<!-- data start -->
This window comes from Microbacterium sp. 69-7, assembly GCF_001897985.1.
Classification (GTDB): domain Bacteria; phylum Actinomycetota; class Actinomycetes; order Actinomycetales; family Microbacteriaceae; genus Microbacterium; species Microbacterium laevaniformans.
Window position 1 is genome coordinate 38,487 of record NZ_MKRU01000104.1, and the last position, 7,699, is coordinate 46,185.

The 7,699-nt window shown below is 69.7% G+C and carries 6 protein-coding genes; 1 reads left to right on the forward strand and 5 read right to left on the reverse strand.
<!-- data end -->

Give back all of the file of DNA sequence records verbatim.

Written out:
This window comes from Microbacterium sp. 69-7, assembly GCF_001897985.1.
Classification (GTDB): domain Bacteria; phylum Actinomycetota; class Actinomycetes; order Actinomycetales; family Microbacteriaceae; genus Microbacterium; species Microbacterium laevaniformans.
Window position 1 is genome coordinate 38,487 of record NZ_MKRU01000104.1, and the last position, 7,699, is coordinate 46,185.

The 7,699-nt window shown below is 69.7% G+C and carries 6 protein-coding genes; 1 reads left to right on the forward strand and 5 read right to left on the reverse strand.